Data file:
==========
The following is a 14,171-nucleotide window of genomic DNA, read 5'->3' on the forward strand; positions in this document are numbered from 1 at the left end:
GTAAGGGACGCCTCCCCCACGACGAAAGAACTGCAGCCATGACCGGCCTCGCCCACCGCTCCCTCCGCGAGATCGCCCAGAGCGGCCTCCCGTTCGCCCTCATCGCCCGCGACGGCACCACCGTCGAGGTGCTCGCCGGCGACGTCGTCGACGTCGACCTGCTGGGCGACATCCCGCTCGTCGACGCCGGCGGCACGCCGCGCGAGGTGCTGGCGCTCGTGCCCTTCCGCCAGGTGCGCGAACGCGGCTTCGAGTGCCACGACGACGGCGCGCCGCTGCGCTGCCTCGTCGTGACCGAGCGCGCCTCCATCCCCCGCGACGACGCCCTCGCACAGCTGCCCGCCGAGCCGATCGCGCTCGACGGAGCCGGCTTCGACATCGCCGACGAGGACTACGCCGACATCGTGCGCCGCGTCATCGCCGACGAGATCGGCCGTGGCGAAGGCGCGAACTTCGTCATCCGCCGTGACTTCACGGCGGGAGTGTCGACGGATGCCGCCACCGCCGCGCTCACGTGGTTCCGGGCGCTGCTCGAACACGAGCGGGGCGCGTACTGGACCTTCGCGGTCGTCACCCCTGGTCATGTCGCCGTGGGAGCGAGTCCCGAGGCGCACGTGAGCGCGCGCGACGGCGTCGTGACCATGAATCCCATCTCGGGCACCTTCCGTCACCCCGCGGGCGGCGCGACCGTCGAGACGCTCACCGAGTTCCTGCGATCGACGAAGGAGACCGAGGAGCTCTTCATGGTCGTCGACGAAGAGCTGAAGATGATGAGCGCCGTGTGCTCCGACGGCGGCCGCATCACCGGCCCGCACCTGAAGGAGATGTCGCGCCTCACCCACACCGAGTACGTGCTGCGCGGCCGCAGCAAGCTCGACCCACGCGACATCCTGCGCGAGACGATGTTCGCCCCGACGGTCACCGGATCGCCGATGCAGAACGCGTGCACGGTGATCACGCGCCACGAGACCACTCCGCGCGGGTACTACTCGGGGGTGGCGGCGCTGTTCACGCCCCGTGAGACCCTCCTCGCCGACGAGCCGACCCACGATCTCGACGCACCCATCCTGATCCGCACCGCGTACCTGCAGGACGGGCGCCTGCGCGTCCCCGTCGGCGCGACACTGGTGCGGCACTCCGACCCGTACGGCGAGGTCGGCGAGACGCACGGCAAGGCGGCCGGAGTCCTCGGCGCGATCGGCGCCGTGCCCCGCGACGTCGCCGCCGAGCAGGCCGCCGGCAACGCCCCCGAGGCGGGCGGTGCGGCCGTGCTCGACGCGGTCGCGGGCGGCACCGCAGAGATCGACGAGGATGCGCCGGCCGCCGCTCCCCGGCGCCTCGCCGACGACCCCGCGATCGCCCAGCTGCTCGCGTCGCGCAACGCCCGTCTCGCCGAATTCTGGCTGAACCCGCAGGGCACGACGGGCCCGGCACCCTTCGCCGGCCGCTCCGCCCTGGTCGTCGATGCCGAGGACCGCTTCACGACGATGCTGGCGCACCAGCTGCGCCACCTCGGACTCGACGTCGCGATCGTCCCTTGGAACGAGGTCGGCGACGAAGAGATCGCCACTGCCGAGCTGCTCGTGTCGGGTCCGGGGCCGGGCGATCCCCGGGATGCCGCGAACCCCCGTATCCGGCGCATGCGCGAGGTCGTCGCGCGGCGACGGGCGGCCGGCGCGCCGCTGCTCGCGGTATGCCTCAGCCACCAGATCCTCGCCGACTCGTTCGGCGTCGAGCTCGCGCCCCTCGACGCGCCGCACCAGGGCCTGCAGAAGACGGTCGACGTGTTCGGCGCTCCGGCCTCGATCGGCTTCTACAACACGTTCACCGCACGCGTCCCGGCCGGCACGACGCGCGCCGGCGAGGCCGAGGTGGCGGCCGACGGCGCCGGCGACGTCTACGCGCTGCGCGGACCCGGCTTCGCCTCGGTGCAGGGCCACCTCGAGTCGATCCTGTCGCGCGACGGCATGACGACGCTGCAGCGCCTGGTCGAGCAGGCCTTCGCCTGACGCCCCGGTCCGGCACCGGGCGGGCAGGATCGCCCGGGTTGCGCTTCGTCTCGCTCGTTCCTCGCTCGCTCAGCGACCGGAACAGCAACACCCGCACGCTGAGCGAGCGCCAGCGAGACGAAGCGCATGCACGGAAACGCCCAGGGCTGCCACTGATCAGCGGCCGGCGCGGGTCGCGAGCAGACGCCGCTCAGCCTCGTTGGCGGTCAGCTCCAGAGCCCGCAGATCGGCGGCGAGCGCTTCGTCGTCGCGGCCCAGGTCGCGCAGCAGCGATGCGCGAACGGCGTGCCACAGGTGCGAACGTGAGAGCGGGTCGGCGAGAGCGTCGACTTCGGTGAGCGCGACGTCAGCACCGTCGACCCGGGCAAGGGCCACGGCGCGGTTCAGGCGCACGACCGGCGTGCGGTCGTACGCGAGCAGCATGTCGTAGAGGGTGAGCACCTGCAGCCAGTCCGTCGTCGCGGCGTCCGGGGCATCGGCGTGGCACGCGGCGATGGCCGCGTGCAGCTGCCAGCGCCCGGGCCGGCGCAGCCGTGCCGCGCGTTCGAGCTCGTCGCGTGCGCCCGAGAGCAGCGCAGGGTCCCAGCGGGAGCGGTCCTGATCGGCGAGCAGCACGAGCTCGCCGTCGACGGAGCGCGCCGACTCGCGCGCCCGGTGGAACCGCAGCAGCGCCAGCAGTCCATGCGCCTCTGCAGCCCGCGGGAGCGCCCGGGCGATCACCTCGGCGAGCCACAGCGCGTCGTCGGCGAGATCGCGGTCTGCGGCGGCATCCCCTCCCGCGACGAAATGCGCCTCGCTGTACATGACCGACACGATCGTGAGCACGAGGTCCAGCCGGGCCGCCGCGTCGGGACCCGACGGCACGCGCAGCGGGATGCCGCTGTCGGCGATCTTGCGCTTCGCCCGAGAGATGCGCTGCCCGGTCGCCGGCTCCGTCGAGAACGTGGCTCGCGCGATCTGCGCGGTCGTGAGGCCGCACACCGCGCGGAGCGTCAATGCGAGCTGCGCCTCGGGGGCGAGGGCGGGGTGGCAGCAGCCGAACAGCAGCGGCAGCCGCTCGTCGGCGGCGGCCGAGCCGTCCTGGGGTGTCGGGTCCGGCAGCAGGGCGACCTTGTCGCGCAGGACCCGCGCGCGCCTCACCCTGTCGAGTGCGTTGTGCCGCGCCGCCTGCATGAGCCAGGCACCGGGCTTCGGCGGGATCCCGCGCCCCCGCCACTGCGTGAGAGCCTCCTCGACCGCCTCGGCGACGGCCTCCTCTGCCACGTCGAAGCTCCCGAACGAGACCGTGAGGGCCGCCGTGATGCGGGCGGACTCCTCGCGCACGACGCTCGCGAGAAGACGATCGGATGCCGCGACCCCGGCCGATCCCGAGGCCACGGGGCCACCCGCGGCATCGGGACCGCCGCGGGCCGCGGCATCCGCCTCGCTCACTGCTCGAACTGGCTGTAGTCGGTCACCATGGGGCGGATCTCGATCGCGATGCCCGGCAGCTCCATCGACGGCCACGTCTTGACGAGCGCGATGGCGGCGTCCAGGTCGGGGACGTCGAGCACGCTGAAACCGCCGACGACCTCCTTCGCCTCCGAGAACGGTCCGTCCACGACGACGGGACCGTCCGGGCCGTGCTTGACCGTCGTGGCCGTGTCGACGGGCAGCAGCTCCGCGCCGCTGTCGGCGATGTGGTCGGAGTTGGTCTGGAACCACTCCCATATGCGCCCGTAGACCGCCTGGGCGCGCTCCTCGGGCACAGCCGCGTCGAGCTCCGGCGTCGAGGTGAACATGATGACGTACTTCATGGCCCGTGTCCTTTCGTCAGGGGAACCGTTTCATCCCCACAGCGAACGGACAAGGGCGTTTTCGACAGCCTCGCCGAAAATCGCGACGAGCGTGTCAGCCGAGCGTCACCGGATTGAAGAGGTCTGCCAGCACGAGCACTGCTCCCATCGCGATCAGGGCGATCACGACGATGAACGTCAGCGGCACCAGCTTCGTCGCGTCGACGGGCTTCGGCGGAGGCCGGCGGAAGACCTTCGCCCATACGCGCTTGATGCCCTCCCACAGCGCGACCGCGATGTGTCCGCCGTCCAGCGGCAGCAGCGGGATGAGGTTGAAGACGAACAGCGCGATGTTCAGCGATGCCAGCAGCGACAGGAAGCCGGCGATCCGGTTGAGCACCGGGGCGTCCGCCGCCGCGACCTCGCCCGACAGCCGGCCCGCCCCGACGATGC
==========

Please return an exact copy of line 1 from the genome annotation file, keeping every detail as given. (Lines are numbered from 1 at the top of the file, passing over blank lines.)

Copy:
The following is a 14,171-nucleotide window of genomic DNA, read 5'->3' on the forward strand; positions in this document are numbered from 1 at the left end: